- Blood tests: This will include a full blood count which measures the amount of haemoglobin in the blood, and shows the size and shape of the red blood cells. Iron, vitamin B12 and folate levels will be measured, and kidney function will be assessed. For many people, a blood test is all that will be needed
- Urine test: If bleeding is suspected as the cause for anaemia, a urine test to detect blood in the urine will be carried out
- Gastroscopy or colonoscopy: In some cases it may be necessary to examine parts of the gastrointestinal tract, to look for bleeding. A thin flexible camera, called an endoscope, allows the doctor to see inside the oesophagus and stomach (gastroscopy), or the full length of the inside of the rectum and bowel (colonoscopy). The London Clinic has a dedicated, state-of-the-art Endoscopy Unit for these procedures
- Faecal occult blood test: This simple test allows blood to be detected in the stool, and may be performed in some people with anaemia
- Bone marrow biopsy: In a small number of people, where other investigations have suggested a problem with the bone marrow, where red blood cells are produced, it may be necessary to perform a bone marrow biopsy. A small needle is inserted into a bone, usually the pelvis, and a small sample of the bone marrow is taken and looked at in a lab.
Treatment for Anaemia at The London Clinic
Once anaemia and its underlying cause have been diagnosed, a personalised treatment plan will be developed by one of our expert haematologists or GPs.
The treatment will entirely depend on the underlying cause, and for many, a dietary supplement will be the mainstay of treatment, along with dietary and lifestyle advice, and comprehensive monitoring and aftercare.
For others, more intensive treatment may be needed. Treatment may include any of the following:
Iron deficiency anaemia is treated with iron supplements, usually taken orally, although in severe cases, iron injections may be recommended. Treatment will typically last several months so as to replenish the body’s stores of iron. A diet more rich in iron will be recommended, and follow up blood tests will be arranged to check treatment is progressing well.
Vitamin B12 or folate supplements
Vitamin B12 or folate deficiencies are treated with supplements to restore healthy levels of these essential nutrients in the body. These are typically taken orally, but vitamin B12 injections may be recommended for severe deficiencies and for the treatment of pernicious anaemia. Treatment is likely to last for several months and dietary advice will be provided, along with follow up blood tests to monitor progress.
Where anaemia is being caused by medication, treatment may involve altering the types or amounts of certain medications, such as non-steroidal anti-inflammatory drugs for the treatment of pain. In some cases, this will need to be discussed with other specialists, and our doctors at The London Clinic benefit from having leading experts in a comprehensive range of disciplines on hand at all times to discuss patient care.
Erythropoietin stimulating agents (ESAs)
For some types of anaemia, where the body is not producing enough red blood cells, ESA injections may be recommended. They work by helping the bone marrow to produce more red blood cells.
In cases where anaemia is caused by an auto-immune process, where the body’s own immune system is responsible for the anaemia, treatment may require corticosteroid medication. This works by inhibiting the ability of the immune system to attack the body’s red blood cells.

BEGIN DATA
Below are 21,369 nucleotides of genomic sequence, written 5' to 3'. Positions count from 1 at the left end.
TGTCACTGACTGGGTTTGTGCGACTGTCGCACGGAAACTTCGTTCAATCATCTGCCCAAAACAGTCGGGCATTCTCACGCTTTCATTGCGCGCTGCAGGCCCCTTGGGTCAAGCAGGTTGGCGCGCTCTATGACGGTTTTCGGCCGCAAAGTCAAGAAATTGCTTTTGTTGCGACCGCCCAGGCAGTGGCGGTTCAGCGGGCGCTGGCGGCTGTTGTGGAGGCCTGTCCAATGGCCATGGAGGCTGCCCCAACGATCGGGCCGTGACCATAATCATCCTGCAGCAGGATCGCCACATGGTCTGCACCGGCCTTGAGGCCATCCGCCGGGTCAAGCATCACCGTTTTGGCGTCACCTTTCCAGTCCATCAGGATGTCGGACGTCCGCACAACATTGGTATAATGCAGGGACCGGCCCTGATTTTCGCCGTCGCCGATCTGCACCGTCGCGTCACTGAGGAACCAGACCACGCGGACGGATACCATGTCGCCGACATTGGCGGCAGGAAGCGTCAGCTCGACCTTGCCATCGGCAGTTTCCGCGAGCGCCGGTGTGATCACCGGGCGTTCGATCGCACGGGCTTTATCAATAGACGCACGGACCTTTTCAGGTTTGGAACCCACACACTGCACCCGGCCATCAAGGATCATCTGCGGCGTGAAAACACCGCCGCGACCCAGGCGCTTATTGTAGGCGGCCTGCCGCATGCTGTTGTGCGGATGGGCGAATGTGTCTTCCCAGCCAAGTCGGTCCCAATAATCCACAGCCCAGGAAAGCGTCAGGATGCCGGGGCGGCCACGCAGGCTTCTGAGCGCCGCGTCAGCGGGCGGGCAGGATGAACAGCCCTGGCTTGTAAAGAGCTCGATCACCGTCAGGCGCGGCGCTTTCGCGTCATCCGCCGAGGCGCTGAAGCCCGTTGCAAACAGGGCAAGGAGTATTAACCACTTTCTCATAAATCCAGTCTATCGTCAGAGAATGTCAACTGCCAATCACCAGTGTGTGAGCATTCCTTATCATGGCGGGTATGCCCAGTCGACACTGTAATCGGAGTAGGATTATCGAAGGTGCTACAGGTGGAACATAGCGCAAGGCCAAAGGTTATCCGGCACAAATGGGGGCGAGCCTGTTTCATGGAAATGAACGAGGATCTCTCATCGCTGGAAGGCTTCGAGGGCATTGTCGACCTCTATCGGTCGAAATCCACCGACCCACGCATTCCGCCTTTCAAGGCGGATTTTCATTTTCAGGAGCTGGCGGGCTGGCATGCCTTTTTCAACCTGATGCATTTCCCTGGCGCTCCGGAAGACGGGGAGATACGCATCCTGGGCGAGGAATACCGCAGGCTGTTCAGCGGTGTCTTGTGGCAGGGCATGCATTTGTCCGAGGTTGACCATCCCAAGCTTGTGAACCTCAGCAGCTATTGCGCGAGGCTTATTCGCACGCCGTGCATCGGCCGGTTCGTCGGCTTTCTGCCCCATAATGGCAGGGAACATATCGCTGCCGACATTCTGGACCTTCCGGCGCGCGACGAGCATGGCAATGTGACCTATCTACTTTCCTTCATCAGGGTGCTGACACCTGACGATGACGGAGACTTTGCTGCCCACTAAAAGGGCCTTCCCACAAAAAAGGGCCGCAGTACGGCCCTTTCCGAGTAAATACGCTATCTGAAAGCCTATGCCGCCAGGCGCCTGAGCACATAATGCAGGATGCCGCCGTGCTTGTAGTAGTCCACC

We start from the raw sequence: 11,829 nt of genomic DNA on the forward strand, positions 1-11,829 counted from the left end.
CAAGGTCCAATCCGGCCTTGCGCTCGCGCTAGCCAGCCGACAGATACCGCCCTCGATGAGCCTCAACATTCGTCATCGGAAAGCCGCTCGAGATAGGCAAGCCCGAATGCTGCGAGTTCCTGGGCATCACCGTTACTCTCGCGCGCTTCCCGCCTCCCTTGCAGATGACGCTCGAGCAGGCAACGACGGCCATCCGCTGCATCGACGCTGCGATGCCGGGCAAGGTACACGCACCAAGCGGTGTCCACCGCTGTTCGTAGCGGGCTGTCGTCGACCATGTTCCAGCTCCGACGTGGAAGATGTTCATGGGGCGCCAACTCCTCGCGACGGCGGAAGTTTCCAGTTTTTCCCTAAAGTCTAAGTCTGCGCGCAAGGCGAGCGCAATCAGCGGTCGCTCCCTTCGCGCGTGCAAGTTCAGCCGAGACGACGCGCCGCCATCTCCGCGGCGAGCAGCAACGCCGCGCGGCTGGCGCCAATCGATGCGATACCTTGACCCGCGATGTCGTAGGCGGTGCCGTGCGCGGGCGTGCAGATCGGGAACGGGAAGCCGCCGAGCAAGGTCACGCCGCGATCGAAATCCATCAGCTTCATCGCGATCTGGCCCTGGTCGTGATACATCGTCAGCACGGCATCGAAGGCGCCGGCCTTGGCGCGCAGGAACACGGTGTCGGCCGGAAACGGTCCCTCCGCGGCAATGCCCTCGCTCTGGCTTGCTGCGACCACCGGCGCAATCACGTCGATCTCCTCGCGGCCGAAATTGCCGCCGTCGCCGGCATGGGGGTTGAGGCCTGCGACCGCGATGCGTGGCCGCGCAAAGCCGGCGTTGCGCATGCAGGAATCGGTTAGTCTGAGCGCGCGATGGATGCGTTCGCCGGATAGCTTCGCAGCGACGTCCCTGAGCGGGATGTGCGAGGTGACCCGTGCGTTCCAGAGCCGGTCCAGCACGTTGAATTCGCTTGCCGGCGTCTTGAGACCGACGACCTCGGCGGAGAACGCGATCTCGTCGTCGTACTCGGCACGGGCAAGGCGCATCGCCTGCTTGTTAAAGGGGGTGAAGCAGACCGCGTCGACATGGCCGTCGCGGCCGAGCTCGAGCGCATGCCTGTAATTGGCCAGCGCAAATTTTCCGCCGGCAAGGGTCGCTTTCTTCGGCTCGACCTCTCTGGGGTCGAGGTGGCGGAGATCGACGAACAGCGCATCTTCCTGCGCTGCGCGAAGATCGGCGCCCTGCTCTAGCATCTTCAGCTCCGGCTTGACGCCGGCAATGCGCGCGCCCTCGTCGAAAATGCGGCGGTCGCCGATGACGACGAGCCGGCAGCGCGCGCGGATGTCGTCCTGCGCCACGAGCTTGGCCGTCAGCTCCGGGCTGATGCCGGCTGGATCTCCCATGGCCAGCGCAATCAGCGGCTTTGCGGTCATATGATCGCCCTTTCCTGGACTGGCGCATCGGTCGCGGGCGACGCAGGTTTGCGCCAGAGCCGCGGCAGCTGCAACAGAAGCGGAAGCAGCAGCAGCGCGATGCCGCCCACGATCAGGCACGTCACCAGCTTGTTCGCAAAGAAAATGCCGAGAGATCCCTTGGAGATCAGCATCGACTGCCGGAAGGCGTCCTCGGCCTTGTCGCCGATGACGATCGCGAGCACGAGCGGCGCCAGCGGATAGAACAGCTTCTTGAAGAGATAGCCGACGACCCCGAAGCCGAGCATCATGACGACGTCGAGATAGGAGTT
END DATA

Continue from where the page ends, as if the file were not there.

This type of therapy may be recommended in cases of severe anaemia where the bone marrow has stopped producing enough red blood cells. This is known as aplastic anaemia, and is rare.
In some severe cases of anaemia where symptoms are particularly troubling, a blood transfusion is an option. It involves receiving donated blood from a carefully selected donor, through a drip into a vein over several hours. Anaemia from any cause can be treated this way, and symptoms improve quickly, but transfusions are usually only given as a last resort.
Stem cell transplant
In rare cases of aplastic anaemia, where the bone marrow has stopped producing enough red blood cells, the bone marrow can be replaced with stem cells from a carefully matched donor. The stem cells then produce new healthy bone marrow that’s capable of meeting the body’s demands for red blood cell production.
This is surgery to remove the spleen, and is sometimes needed to treat anaemia that is caused by an auto-immune process where the immune system attacks the red blood cells, reducing their lifespan.
As treatment progresses, regular monitoring of symptoms and blood tests are likely to be needed. The London Clinic provides comprehensive and supportive aftercare and follow-up, meaning treatments can be actively adjusted and optimised in response to individual needs.
Patients are kept fully informed about treatment and follow-up plans. Clear aftercare instructions and guidance are provided with ample time for
questions and discussion.
Why choose The London Clinic?
The London Clinic is dedicated to providing the best, personalised healthcare with over 600 world-renowned consultants available to offer informed health advice and treatment.
Spanning Harley Street and Devonshire Place, The London Clinic is situated in the heart of London’s internationally-known medical district. This central location, together with state-of-the art technologies and facilities that are not widely available in other hospitals, makes The London Clinic the hospital of choice for around 120,000 patients every year.
Offering affordable and competitive self-pay packages and expert support from Clinical Nurse Specialists and our specialised multidisciplinary team, over 98% of our patients said they would recommend The London Clinic to their friends and families.
Make a Self-Pay enquiry
General enquiries: 020 7935 4444 Appointments: 020 7616 7693 Self-Pay: 020 3219 3315
Your call may be recorded for training and monitoring purposes.